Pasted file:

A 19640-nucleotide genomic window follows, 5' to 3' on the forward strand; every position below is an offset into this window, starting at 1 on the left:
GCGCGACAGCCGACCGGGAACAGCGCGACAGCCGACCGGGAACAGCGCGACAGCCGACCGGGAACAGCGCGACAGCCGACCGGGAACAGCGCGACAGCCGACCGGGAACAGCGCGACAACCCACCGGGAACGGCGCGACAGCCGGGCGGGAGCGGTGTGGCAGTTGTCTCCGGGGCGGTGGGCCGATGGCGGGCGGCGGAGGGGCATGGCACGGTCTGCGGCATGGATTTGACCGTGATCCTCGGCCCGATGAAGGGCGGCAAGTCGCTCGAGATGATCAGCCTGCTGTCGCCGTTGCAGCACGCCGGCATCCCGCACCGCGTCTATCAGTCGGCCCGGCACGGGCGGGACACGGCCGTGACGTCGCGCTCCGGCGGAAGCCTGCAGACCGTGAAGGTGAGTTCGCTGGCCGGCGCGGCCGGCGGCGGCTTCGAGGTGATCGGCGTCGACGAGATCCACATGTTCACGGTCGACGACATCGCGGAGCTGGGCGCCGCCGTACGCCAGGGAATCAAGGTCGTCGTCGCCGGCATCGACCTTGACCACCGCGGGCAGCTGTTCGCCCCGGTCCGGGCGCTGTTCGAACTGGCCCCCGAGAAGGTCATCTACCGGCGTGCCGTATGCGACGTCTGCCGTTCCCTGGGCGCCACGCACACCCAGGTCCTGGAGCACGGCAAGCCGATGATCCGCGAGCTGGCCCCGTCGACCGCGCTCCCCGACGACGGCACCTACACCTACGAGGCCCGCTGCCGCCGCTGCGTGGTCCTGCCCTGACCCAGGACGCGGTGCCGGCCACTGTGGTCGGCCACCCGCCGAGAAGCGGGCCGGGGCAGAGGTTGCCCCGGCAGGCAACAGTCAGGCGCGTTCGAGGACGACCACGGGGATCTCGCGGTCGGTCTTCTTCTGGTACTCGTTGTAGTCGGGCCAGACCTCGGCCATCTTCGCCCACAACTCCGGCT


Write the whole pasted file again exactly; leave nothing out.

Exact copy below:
A 19640-nucleotide genomic window follows, 5' to 3' on the forward strand; every position below is an offset into this window, starting at 1 on the left:
GCGCGACAGCCGACCGGGAACAGCGCGACAGCCGACCGGGAACAGCGCGACAGCCGACCGGGAACAGCGCGACAGCCGACCGGGAACAGCGCGACAGCCGACCGGGAACAGCGCGACAACCCACCGGGAACGGCGCGACAGCCGGGCGGGAGCGGTGTGGCAGTTGTCTCCGGGGCGGTGGGCCGATGGCGGGCGGCGGAGGGGCATGGCACGGTCTGCGGCATGGATTTGACCGTGATCCTCGGCCCGATGAAGGGCGGCAAGTCGCTCGAGATGATCAGCCTGCTGTCGCCGTTGCAGCACGCCGGCATCCCGCACCGCGTCTATCAGTCGGCCCGGCACGGGCGGGACACGGCCGTGACGTCGCGCTCCGGCGGAAGCCTGCAGACCGTGAAGGTGAGTTCGCTGGCCGGCGCGGCCGGCGGCGGCTTCGAGGTGATCGGCGTCGACGAGATCCACATGTTCACGGTCGACGACATCGCGGAGCTGGGCGCCGCCGTACGCCAGGGAATCAAGGTCGTCGTCGCCGGCATCGACCTTGACCACCGCGGGCAGCTGTTCGCCCCGGTCCGGGCGCTGTTCGAACTGGCCCCCGAGAAGGTCATCTACCGGCGTGCCGTATGCGACGTCTGCCGTTCCCTGGGCGCCACGCACACCCAGGTCCTGGAGCACGGCAAGCCGATGATCCGCGAGCTGGCCCCGTCGACCGCGCTCCCCGACGACGGCACCTACACCTACGAGGCCCGCTGCCGCCGCTGCGTGGTCCTGCCCTGACCCAGGACGCGGTGCCGGCCACTGTGGTCGGCCACCCGCCGAGAAGCGGGCCGGGGCAGAGGTTGCCCCGGCAGGCAACAGTCAGGCGCGTTCGAGGACGACCACGGGGATCTCGCGGTCGGTCTTCTTCTGGTACTCGTTGTAGTCGGGCCAGACCTCGGCCATCTTCGCCCACAACTCCGGCT